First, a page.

Accordingly, it is another object of this invention to provide an inexpensive simplified lifting means that will not only allow tilting of the horizontal frame but will also provide a rigid support for holding the frame in a horizontal position.

The prior art further teaches construction of such frames comprising a plurality of front transverse members so as to allow anchoring of the vehicle irrespective of vehicle length. The disadvantage of such devices is that because the transverse members are in a fixed position many such members spaced longitudinally of the frame are required in application resulting in increased cost. Further, difficulty in application results where anchoring or jacking is required in a solely vertical direction because the vehicle itself must be properly positioned. An object of the present invention is to provide a simplified structure having an upper transverse member which is adjustable, at one end and like the previously described transverse members will not cause distention of slots in the longitudinal members. Also increased safety is an objective in that adjustment of the upper transverse member may be made without having the workman extend his arms into the machine due to the novel means of attachment of the upper transverse member to the longitudinal member.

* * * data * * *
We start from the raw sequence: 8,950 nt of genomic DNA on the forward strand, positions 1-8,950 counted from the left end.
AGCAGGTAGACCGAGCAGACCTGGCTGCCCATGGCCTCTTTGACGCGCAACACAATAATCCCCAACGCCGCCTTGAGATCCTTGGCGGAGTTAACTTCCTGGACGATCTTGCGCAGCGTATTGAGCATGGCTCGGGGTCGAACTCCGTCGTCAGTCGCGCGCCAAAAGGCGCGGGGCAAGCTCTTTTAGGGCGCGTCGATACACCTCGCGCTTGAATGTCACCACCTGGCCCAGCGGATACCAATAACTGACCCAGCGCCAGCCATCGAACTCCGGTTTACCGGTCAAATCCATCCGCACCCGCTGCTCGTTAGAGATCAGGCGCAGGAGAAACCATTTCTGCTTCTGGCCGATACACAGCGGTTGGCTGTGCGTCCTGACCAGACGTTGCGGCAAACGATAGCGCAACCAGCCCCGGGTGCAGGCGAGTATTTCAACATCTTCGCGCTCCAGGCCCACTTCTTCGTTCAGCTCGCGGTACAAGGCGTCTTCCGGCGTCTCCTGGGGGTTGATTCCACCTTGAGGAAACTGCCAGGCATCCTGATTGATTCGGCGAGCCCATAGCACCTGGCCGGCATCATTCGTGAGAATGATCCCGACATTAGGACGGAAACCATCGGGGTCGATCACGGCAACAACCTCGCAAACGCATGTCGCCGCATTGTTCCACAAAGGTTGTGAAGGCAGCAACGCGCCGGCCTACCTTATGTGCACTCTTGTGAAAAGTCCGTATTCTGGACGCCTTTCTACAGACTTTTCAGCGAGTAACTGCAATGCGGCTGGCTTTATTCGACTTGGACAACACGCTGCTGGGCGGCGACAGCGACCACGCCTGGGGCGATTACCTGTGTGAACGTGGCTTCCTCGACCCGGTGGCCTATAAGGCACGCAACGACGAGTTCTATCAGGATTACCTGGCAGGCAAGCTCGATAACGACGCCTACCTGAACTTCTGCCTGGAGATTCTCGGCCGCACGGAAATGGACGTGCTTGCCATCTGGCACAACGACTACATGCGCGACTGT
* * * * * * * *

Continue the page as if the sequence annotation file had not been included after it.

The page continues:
SUMMARY OF THE INVENTION